What Rights? Comparing developing countries’ national legislation on community forest tenure rights

by Fernanda Almeida

Fernanda Almeida is the lead author of RRI’s “What Rights?” report and works as an international legal consultant on comparative legal, regulatory and policy research and analysis.

Indigenous Peoples and forest communities have long-established customary land rights to a large proportion of the world’s forests. The recognition of these rights by governments and international law and jurisprudence, has proven to be one of the few success stories in the wake of the Rio Earth Summit in 1992. Where these rights are recognized, Indigenous Peoples and other communities are not only able to enjoy their most fundamental human rights, but also to develop themselves sustainably.

For example, in the case of Amazonian traditional populations in the Extractive Reserve of Marajoí (Brazil), the açaí palm had virtually disappeared due to previous over-harvesting caused, at least in part, by unclear tenure. Once land tenure issues were resolved, traditional populations invested their resources in managing the açai area as a way to bring back wildlife, fish, and the açai palm itself. As a result, biodiversity was restored and the population had secured its means of subsistence.[1]

In spite of the importance of such rights to the promotion of a sustainable development agenda, very little was known about the extent to which governments around the world had recognized them and how. The What Rights? report by the Rights and Resources Initiative begins to fill this gap. It analyzes national laws that relate to the forest tenure rights of indigenous peoples and communities in 27 developing countries, home to 2.2 billion rural people, that collectively contain about 75 percent of the forested land in all developing countries.[2]


The report used the “bundle of rights” typology to guide analysis and identify particular regional and global patterns in the recognition and allocation of rights. This typology, in which the bundle of rights comprise access, withdrawal, management, exclusion, and alienation, was popularized in common-property scholarship by Schlager and Ostrom.[3] The What Rights? report take the bundle two steps further to incorporate new temporal and resilience-related dimensions of rights. These rights are evaluated in terms of whether the law guarantees communities due process and compensation if the state revokes or extinguishes those rights. The right to due process and compensation is referred to in this study as extinguishability and all the rights combined are referred to as the extended bundle.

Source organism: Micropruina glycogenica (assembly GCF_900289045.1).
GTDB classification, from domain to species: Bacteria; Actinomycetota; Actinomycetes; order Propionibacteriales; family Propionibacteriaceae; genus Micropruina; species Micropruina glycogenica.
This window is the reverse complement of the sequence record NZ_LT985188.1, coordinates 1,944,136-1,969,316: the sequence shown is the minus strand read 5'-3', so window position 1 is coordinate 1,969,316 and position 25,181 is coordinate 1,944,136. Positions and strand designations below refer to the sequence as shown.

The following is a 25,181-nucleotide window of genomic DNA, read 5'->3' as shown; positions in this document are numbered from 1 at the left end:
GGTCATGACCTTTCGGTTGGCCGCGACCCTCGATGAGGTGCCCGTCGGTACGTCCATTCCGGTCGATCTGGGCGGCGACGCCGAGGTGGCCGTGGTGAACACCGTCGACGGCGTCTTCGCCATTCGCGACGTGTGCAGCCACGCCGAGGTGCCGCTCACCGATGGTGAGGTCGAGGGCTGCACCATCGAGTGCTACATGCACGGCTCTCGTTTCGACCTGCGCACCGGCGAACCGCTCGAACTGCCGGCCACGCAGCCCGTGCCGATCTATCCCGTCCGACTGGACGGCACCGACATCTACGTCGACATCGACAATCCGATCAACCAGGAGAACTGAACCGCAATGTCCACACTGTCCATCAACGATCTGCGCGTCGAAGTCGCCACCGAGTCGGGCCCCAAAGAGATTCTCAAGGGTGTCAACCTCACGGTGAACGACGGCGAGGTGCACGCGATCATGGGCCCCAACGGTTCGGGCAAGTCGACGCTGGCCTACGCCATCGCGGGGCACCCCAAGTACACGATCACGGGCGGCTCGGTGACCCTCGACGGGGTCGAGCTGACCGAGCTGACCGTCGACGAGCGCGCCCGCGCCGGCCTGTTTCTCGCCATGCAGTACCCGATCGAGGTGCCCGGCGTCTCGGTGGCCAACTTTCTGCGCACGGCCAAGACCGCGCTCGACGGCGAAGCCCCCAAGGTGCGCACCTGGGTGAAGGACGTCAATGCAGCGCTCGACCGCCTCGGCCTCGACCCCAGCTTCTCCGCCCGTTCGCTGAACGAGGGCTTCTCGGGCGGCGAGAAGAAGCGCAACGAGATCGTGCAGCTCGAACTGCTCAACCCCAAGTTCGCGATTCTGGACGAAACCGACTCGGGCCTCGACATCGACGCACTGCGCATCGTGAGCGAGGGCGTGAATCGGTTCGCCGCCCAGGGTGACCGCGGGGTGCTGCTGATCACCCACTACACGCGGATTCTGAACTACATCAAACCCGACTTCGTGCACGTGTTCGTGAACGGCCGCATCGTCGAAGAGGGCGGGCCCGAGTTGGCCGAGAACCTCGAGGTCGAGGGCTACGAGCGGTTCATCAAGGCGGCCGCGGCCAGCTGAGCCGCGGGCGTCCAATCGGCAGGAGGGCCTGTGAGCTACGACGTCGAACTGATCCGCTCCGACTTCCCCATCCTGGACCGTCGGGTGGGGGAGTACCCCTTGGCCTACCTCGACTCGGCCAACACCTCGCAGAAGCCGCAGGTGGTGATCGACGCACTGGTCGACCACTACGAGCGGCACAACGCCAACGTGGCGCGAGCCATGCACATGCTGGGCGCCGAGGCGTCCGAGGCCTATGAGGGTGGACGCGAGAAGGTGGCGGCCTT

The data needed for this study was collected through a literature review and an analysis of approximately 170 laws and other legal documents. Subsequently, about 90 contributors with national expertise verified the preliminary results, helping to ensure that the dataset was as complete as possible at the time of publication, and that analyses were based on the most up-to-date laws and regulations.

Some context and caveats should be noted when reviewing these data. They apply to statutory tenure systems and are derived from legally binding national-level legislation only. They do not provide an analysis of the wider set of instruments that provide or recognize forest communities’ and individuals’ rights. The report also does not endorse the argument that all rights emanate from the state and the notion that recognizing the entire bundle of rights is always the optimal outcome for all community tenure regimes.

Main Findings

The report found that in the last 20 years, indigenous peoples and communities have quietly gained unprecedented legal rights to forest land and resources owned under customary law. However, there are major gaps in application – due to a lack of political will and bureaucratic obstacles – as well as a predominance of circumscribed and contingent rights regimes.

The study identifies a total of 59 regimes in the selected countries that recognize or allocate forest tenure rights to indigenous peoples and communities. Of these, 25 are in Latin America, 17 are in Asia, and 17 are in Africa. These regimes involve many different institutional arrangements for recognition, such as land titles, management conventions, concessions, and written permission to inhabit and/or participate in the management of environmental conservation areas.

Eighty-six percent (51 out of 59) of the tenure regimes in this study have been established since the 1992 Earth Summit in Rio de Janeiro. Fourteen of the regimes were designed explicitly to recognize rights held by indigenous peoples, while the rest targeted other forest communities such as Afro-descendent communities inLatin America, as well as settlers and peasant communities. Although indigenous peoples’ and other forest communities’ rights are now more recognized than ever before, the study finds that the vast majority of the identified tenure regimes restrict community rights by not recognizing one or more of the rights within the extended bundle of rights.